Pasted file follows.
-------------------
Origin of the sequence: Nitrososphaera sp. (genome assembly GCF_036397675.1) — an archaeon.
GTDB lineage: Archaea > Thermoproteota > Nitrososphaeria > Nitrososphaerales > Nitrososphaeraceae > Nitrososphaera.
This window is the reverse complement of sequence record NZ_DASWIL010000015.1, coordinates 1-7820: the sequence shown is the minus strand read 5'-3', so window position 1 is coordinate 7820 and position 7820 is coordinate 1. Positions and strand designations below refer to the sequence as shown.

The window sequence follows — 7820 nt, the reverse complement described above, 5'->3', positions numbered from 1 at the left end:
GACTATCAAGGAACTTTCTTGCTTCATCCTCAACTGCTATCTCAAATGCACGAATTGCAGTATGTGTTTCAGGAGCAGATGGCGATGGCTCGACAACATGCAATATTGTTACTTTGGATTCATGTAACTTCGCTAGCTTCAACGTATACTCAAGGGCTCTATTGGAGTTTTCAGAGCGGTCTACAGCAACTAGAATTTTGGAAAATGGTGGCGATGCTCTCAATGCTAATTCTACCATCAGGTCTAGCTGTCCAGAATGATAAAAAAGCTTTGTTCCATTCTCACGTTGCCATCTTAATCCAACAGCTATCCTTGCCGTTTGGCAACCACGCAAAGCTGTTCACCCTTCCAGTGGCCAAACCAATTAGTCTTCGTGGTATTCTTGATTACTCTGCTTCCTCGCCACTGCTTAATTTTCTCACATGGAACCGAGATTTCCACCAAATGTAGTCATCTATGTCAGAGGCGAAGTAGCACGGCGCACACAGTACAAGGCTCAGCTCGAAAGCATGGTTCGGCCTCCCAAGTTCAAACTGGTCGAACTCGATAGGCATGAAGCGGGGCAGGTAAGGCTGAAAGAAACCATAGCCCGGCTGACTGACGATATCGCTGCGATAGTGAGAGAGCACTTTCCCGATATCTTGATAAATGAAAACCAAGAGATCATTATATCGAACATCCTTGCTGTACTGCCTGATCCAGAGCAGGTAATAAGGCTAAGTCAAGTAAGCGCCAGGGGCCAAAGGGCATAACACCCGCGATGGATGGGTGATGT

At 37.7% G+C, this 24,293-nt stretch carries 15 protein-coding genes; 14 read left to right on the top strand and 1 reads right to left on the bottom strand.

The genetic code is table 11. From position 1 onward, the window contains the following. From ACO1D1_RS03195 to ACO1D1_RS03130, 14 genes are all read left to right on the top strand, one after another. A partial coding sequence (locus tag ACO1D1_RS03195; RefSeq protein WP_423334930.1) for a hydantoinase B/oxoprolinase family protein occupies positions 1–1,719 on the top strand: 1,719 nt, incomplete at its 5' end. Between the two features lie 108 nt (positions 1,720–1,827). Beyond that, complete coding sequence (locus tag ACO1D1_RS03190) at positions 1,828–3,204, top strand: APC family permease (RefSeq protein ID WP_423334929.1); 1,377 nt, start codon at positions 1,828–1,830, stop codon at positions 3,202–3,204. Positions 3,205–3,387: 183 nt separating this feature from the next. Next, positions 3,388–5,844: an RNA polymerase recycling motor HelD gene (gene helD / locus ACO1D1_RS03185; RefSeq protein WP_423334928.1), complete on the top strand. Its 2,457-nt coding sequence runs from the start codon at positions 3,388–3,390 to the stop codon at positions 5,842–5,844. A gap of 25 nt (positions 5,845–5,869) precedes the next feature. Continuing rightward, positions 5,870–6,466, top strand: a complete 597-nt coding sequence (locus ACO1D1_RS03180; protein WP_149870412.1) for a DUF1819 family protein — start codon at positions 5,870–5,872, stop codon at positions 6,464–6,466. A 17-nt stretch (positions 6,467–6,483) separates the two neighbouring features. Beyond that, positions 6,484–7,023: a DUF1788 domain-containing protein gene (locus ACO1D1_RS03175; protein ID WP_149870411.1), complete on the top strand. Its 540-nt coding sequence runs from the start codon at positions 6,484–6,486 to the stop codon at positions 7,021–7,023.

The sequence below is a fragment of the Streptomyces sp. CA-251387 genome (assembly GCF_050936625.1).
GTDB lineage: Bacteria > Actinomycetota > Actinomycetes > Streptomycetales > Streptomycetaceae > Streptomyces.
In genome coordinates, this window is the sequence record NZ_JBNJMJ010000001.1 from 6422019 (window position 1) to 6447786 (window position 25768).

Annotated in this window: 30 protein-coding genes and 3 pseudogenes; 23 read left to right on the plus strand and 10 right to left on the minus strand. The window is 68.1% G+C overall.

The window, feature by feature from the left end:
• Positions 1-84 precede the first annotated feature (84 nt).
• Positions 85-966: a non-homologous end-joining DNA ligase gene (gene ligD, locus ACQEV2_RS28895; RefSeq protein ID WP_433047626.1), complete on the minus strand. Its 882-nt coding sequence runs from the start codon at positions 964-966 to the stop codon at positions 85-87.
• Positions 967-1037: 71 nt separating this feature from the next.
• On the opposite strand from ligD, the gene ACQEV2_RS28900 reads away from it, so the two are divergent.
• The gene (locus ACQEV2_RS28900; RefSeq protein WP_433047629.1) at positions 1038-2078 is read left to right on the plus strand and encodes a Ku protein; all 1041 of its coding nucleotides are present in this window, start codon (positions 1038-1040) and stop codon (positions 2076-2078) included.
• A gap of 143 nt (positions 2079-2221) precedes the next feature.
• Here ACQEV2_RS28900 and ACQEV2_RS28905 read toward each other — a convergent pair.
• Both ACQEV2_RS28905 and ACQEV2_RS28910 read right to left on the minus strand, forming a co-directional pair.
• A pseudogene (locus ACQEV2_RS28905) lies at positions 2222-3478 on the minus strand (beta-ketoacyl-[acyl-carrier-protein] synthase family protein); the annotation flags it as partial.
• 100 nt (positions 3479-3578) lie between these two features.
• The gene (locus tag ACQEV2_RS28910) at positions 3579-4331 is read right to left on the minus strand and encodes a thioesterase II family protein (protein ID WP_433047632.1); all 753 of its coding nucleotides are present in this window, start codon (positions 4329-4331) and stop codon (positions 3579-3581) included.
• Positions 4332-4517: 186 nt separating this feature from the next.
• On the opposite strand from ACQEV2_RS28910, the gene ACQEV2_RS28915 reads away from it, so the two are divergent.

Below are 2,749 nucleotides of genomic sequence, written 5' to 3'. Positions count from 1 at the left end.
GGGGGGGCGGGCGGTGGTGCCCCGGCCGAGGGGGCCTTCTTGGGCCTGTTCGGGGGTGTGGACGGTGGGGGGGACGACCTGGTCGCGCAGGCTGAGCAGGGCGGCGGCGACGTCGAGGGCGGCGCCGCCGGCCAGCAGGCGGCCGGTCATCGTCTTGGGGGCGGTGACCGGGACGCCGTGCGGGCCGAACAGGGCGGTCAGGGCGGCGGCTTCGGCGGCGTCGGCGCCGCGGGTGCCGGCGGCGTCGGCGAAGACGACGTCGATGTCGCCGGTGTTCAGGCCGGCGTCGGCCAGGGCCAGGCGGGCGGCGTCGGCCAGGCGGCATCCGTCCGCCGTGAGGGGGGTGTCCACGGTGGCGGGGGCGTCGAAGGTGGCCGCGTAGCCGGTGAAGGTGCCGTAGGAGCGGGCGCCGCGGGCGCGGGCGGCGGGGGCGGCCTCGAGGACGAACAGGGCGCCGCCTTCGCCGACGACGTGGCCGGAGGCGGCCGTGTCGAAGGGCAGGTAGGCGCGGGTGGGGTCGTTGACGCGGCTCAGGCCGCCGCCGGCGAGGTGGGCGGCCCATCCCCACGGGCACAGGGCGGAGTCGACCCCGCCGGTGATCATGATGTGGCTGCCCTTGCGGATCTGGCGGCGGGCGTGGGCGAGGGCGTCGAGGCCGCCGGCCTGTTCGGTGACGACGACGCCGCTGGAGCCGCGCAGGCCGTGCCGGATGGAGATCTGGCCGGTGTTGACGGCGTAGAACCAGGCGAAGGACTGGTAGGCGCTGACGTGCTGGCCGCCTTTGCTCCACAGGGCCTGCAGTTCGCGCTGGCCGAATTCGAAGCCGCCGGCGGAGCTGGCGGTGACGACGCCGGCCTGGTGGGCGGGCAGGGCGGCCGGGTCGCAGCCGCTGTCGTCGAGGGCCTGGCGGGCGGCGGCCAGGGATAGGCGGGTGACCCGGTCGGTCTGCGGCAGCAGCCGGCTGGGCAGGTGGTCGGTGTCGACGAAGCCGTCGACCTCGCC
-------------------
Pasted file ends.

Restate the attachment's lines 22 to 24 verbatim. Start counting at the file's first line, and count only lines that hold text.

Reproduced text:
• 100 nt (positions 3479-3578) lie between these two features.
• The gene (locus tag ACQEV2_RS28910) at positions 3579-4331 is read right to left on the minus strand and encodes a thioesterase II family protein (protein ID WP_433047632.1); all 753 of its coding nucleotides are present in this window, start codon (positions 4329-4331) and stop codon (positions 3579-3581) included.
• Positions 4332-4517: 186 nt separating this feature from the next.